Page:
Australian Coal At Risk as China Bans Coal Use, Closes Coal-Fired Powerplants

By @ibtimesau on
Chimneys are seen through a window at a coal-fired power plant on a hazy day in Shimen county, central China's Hunan Province, June 2, 2014.
IN PHOTO: Chimneys are seen through a window at a coal-fired power plant on a hazy day in Shimen county, central China's Hunan Province, June 2, 2014. REUTERS/Jason Lee REUTERS/Jason Lee

The Australian coal industry stands to potentially lose some of its ardor as China, one of its major markets, has announced closing its coal-fired powerplants as well as banning the use of coal.

The country's smog problems, which grow menacing every year, has pushed Beijing to announce a plan to totally shelve out the use of the fossil fuel by end of 2020. In lieu, the city would prioritise electricity and natural gas for its heating requirements, Beijing's Municipal Environmental Protection Bureau said.

Beijing's decision is expected to impact Australian coal miners, albeit limited.

"China consumes roughly 4 billion tonnes of coal per year and, of that, Beijing accounts for just 15 million tonnes," the Australian Financial Review quoted Rohan Kendall, Wood Mackenzie China consulting manager. "Most imported coal into China goes to the southern provinces, so there would be an impact if they followed Beijing, but we don't think that's likely."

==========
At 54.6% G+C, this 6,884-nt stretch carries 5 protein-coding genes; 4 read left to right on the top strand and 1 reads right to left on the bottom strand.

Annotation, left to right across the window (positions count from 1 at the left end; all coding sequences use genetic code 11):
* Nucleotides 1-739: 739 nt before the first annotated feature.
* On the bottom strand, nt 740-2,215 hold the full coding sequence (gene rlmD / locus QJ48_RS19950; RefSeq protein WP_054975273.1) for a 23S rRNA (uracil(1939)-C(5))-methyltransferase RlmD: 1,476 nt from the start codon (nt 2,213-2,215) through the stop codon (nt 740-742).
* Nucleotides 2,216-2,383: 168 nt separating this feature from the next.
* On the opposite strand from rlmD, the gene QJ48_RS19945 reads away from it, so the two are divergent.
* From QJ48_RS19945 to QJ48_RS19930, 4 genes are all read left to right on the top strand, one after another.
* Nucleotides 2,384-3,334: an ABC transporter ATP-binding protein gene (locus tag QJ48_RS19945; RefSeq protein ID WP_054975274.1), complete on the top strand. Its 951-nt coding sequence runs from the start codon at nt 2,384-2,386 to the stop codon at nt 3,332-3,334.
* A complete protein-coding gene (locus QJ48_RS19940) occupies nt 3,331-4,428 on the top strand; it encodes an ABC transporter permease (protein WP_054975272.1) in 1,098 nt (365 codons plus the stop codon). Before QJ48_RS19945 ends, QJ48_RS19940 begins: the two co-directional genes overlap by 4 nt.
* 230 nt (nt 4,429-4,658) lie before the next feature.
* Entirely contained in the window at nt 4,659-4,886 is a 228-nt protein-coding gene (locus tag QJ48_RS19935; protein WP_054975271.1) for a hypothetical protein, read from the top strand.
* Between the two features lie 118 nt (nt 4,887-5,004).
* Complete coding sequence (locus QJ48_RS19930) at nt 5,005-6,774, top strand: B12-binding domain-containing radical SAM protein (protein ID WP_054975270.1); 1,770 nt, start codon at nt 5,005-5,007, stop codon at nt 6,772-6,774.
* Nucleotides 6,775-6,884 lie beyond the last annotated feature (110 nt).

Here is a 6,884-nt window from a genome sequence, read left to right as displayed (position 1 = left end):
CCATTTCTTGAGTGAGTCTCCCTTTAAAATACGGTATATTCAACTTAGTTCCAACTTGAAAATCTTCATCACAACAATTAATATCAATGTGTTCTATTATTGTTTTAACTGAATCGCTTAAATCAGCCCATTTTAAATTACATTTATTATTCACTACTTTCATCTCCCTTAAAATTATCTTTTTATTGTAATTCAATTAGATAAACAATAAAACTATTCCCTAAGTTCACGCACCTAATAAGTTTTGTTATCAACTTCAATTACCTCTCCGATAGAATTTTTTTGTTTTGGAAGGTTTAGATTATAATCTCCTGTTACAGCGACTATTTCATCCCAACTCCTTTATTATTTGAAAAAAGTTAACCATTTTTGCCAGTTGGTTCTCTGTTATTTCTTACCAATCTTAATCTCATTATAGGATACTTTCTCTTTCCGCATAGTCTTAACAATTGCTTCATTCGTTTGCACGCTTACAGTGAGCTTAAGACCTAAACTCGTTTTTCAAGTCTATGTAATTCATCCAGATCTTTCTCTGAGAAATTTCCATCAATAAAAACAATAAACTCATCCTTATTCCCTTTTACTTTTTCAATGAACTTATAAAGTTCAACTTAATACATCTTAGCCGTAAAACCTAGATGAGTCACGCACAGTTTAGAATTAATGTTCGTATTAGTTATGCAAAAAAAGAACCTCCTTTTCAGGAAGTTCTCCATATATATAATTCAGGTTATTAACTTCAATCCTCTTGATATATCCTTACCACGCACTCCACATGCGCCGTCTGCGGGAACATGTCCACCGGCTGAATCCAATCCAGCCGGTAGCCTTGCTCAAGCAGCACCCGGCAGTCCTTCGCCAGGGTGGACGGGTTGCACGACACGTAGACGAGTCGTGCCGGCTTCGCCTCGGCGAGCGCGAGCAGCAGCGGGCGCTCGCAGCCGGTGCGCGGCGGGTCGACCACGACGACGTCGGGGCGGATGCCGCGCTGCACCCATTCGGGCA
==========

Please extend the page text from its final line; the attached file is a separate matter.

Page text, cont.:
Beijing's coal ban plan will be implemented in its six main districts, including Dongcheng, Xicheng, Chaoyang, Haidian, Fengtai and Shijingshan.

Coal use made up for a quarter of the city's energy consumption in 2012, Xinhua News Agency said. Of this, it translated to 22 per cent of the fine particles floating in the city's air.  

But with the new measures in place, Chinese experts expect Beijing's coal use to shrink to less than 10 per cent by 2017.

Moreover, Liu Dongna, a coal analyst at Zuo Chuang Information Group, expects the other provinces surrounding Beijing, such as Hebei, Shandong and Shaanxi, will probably replicate the capital's undertaking to ease put the nation's pollution problems.

Shandong, for instance, is China's largest coal-consuming province, according to Greenpeace, which burns as much coal as Germany and Japan combined.

"In the longer term, a switch to gas on a much larger scale is a very real possibility in China," Kendall said. "But currently, there are not sufficient gas supplies to facilitate such a large-scale shift."

Overall, the coal use ban point to a reduction in coal consumption in China of 350 million tonnes by 2017 and 655 million tonnes by 2020, the Australian Financial Review said.

Join the Discussion